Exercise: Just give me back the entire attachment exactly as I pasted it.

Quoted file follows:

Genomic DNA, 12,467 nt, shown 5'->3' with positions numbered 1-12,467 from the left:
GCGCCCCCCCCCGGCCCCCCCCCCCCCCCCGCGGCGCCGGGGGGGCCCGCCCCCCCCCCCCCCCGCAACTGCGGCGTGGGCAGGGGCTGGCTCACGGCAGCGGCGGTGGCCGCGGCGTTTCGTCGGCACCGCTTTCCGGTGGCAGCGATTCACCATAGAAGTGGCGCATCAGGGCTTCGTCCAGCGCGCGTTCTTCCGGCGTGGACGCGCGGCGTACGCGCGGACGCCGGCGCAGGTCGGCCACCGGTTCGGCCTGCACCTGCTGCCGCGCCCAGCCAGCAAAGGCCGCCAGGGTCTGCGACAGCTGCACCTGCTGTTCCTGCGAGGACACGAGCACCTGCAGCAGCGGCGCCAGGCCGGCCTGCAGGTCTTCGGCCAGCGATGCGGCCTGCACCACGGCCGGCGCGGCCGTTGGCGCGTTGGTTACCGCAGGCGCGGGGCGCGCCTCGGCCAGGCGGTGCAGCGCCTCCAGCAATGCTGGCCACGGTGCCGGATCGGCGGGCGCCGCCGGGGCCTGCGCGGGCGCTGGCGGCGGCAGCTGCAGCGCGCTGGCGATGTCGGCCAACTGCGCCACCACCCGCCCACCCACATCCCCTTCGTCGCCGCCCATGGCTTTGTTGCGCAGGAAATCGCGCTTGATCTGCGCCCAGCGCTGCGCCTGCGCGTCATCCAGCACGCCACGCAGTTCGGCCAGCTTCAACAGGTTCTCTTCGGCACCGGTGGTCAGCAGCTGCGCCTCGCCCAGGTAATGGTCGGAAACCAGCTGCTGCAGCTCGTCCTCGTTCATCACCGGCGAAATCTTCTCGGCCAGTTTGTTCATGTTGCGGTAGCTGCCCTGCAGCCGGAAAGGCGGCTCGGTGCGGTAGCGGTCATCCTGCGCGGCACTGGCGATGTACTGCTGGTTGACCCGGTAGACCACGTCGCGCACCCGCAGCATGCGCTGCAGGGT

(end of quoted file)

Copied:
Genomic DNA, 12,467 nt, shown 5'->3' with positions numbered 1-12,467 from the left:
GCGCCCCCCCCCGGCCCCCCCCCCCCCCCCGCGGCGCCGGGGGGGCCCGCCCCCCCCCCCCCCCGCAACTGCGGCGTGGGCAGGGGCTGGCTCACGGCAGCGGCGGTGGCCGCGGCGTTTCGTCGGCACCGCTTTCCGGTGGCAGCGATTCACCATAGAAGTGGCGCATCAGGGCTTCGTCCAGCGCGCGTTCTTCCGGCGTGGACGCGCGGCGTACGCGCGGACGCCGGCGCAGGTCGGCCACCGGTTCGGCCTGCACCTGCTGCCGCGCCCAGCCAGCAAAGGCCGCCAGGGTCTGCGACAGCTGCACCTGCTGTTCCTGCGAGGACACGAGCACCTGCAGCAGCGGCGCCAGGCCGGCCTGCAGGTCTTCGGCCAGCGATGCGGCCTGCACCACGGCCGGCGCGGCCGTTGGCGCGTTGGTTACCGCAGGCGCGGGGCGCGCCTCGGCCAGGCGGTGCAGCGCCTCCAGCAATGCTGGCCACGGTGCCGGATCGGCGGGCGCCGCCGGGGCCTGCGCGGGCGCTGGCGGCGGCAGCTGCAGCGCGCTGGCGATGTCGGCCAACTGCGCCACCACCCGCCCACCCACATCCCCTTCGTCGCCGCCCATGGCTTTGTTGCGCAGGAAATCGCGCTTGATCTGCGCCCAGCGCTGCGCCTGCGCGTCATCCAGCACGCCACGCAGTTCGGCCAGCTTCAACAGGTTCTCTTCGGCACCGGTGGTCAGCAGCTGCGCCTCGCCCAGGTAATGGTCGGAAACCAGCTGCTGCAGCTCGTCCTCGTTCATCACCGGCGAAATCTTCTCGGCCAGTTTGTTCATGTTGCGGTAGCTGCCCTGCAGCCGGAAAGGCGGCTCGGTGCGGTAGCGGTCATCCTGCGCGGCACTGGCGATGTACTGCTGGTTGACCCGGTAGACCACGTCGCGCACCCGCAGCATGCGCTGCAGGGT